Would-be burglar put arm through locked door
A HOUSEHOLDER caught a would-be burglar trying to break into her Portsmouth home.
It happened at 5.40pm yesterday, when a woman heard someone trying to get into her house in Browning Avenue in Paulsgrove through the locked front door.
She approached the door and saw a person’s arm reaching through a gap and trying to remove the door chain.
The 26-year-old woman kicked the door, causing the would-be raider to flee.
The suspect is a slim white man. He was wearing a dark beanie hat and dark clothing. He was spotted getting into a white van and driving away.
Neighbourhood Sergeant Rob Sutton said: ‘This was a brazen attempt to force entry into a house occupied by a young woman and her family.
‘Understandably the victim was left feeling upset and scared by this incident.’
Anyone who witnessed this incident, or has any information, is asked to contact PC Mathew Willcocks on 101.
Police have given the following crime prevention advice:
Burglars often gain access to their victim’s homes through unsecured doors and windows. Making sure your doors are strong and secure, and that all windows are fitted with a lock is a simple way to prevent thieves gaining easy access to your home. You should ensure any lock fitted is certified by the British Standard Institute.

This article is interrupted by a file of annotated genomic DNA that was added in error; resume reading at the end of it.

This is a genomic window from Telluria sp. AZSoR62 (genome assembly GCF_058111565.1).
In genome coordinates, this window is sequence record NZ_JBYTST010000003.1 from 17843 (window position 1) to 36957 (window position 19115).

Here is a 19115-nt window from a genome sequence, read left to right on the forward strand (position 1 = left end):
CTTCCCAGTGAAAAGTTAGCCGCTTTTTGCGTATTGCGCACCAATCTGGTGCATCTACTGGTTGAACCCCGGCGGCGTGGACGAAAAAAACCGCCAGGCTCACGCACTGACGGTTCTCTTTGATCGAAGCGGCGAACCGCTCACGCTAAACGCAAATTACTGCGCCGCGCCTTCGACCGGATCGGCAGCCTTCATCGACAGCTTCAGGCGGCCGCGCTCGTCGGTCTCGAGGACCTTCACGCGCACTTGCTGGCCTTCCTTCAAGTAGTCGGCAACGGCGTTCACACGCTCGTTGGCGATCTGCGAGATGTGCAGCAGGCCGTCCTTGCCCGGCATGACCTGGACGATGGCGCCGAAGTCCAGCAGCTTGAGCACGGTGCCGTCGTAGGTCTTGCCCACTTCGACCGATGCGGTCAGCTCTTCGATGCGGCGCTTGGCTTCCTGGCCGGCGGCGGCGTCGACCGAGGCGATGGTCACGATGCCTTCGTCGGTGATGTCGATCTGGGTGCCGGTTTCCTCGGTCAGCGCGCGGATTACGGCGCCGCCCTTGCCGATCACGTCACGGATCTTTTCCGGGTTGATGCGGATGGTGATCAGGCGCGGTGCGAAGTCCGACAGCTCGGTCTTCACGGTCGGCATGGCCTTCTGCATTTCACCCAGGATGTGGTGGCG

- Keep front and back doors locked, even when you’re at home
- Install a burglar alarm with a visible alarm box
- Keep all valuables and keys out of sight and out of reach of doors and windows
- Store high value items in a hidden safe
- Mark your belongings and register them for free with Immobilise
- Don’t leave spare keys in obvious places such as under doormats or plant pots
- Keep items that could be used to break into your property such as ladders, tools and wheelie bins stored safely away
- Lock side gates to prevent easy access to the rear of the property
- Check fencing regularly to keep it in good repair
- Use pea shingle on driveways or under windows, as it crunches loudly when stepped on
- Trim overgrown hedges and plants to remove hiding places and improve surveillance